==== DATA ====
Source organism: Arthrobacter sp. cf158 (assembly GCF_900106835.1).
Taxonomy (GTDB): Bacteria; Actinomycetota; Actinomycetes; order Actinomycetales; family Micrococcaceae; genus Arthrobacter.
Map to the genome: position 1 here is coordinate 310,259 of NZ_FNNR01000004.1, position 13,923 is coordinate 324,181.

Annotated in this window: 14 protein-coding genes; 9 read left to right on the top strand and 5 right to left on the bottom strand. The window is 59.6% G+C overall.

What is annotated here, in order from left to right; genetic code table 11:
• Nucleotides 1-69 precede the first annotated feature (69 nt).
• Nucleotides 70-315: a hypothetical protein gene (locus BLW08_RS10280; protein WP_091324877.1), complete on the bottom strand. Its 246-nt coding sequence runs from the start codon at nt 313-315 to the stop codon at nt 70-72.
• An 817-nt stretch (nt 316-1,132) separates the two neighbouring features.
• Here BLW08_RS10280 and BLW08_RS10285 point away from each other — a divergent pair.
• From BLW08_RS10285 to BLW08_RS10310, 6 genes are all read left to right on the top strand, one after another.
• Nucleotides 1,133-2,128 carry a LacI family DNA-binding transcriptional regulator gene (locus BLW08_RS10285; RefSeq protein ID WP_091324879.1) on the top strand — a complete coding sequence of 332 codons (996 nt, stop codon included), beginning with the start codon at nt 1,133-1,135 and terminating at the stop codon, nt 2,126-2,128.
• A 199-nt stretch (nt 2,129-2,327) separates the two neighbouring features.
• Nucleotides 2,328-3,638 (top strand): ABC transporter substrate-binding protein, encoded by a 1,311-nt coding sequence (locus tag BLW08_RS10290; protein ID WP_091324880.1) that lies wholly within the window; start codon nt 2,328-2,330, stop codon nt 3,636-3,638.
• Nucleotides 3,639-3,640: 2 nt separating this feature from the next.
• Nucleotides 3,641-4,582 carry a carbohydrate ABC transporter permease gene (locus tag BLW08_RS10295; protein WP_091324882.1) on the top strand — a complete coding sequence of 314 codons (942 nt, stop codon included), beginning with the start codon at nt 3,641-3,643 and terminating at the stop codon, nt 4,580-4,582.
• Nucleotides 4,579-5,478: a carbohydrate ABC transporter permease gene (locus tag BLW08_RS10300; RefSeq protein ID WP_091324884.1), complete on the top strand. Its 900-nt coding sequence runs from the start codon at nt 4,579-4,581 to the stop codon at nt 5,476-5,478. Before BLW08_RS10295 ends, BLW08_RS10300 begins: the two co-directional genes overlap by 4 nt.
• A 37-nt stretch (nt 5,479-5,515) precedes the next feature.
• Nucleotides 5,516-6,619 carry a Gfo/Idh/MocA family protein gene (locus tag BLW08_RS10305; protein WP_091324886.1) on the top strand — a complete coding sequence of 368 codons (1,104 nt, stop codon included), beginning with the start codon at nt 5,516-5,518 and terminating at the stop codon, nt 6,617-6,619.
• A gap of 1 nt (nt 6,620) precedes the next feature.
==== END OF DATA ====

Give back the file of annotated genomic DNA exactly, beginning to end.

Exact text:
Source organism: Arthrobacter sp. cf158 (assembly GCF_900106835.1).
Taxonomy (GTDB): Bacteria; Actinomycetota; Actinomycetes; order Actinomycetales; family Micrococcaceae; genus Arthrobacter.
Map to the genome: position 1 here is coordinate 310,259 of NZ_FNNR01000004.1, position 13,923 is coordinate 324,181.

Annotated in this window: 14 protein-coding genes; 9 read left to right on the top strand and 5 right to left on the bottom strand. The window is 59.6% G+C overall.

What is annotated here, in order from left to right; genetic code table 11:
• Nucleotides 1-69 precede the first annotated feature (69 nt).
• Nucleotides 70-315: a hypothetical protein gene (locus BLW08_RS10280; protein WP_091324877.1), complete on the bottom strand. Its 246-nt coding sequence runs from the start codon at nt 313-315 to the stop codon at nt 70-72.
• An 817-nt stretch (nt 316-1,132) separates the two neighbouring features.
• Here BLW08_RS10280 and BLW08_RS10285 point away from each other — a divergent pair.
• From BLW08_RS10285 to BLW08_RS10310, 6 genes are all read left to right on the top strand, one after another.
• Nucleotides 1,133-2,128 carry a LacI family DNA-binding transcriptional regulator gene (locus BLW08_RS10285; RefSeq protein ID WP_091324879.1) on the top strand — a complete coding sequence of 332 codons (996 nt, stop codon included), beginning with the start codon at nt 1,133-1,135 and terminating at the stop codon, nt 2,126-2,128.
• A 199-nt stretch (nt 2,129-2,327) separates the two neighbouring features.
• Nucleotides 2,328-3,638 (top strand): ABC transporter substrate-binding protein, encoded by a 1,311-nt coding sequence (locus tag BLW08_RS10290; protein ID WP_091324880.1) that lies wholly within the window; start codon nt 2,328-2,330, stop codon nt 3,636-3,638.
• Nucleotides 3,639-3,640: 2 nt separating this feature from the next.
• Nucleotides 3,641-4,582 carry a carbohydrate ABC transporter permease gene (locus tag BLW08_RS10295; protein WP_091324882.1) on the top strand — a complete coding sequence of 314 codons (942 nt, stop codon included), beginning with the start codon at nt 3,641-3,643 and terminating at the stop codon, nt 4,580-4,582.
• Nucleotides 4,579-5,478: a carbohydrate ABC transporter permease gene (locus tag BLW08_RS10300; RefSeq protein ID WP_091324884.1), complete on the top strand. Its 900-nt coding sequence runs from the start codon at nt 4,579-4,581 to the stop codon at nt 5,476-5,478. Before BLW08_RS10295 ends, BLW08_RS10300 begins: the two co-directional genes overlap by 4 nt.
• A 37-nt stretch (nt 5,479-5,515) precedes the next feature.
• Nucleotides 5,516-6,619 carry a Gfo/Idh/MocA family protein gene (locus tag BLW08_RS10305; protein WP_091324886.1) on the top strand — a complete coding sequence of 368 codons (1,104 nt, stop codon included), beginning with the start codon at nt 5,516-5,518 and terminating at the stop codon, nt 6,617-6,619.
• A gap of 1 nt (nt 6,620) precedes the next feature.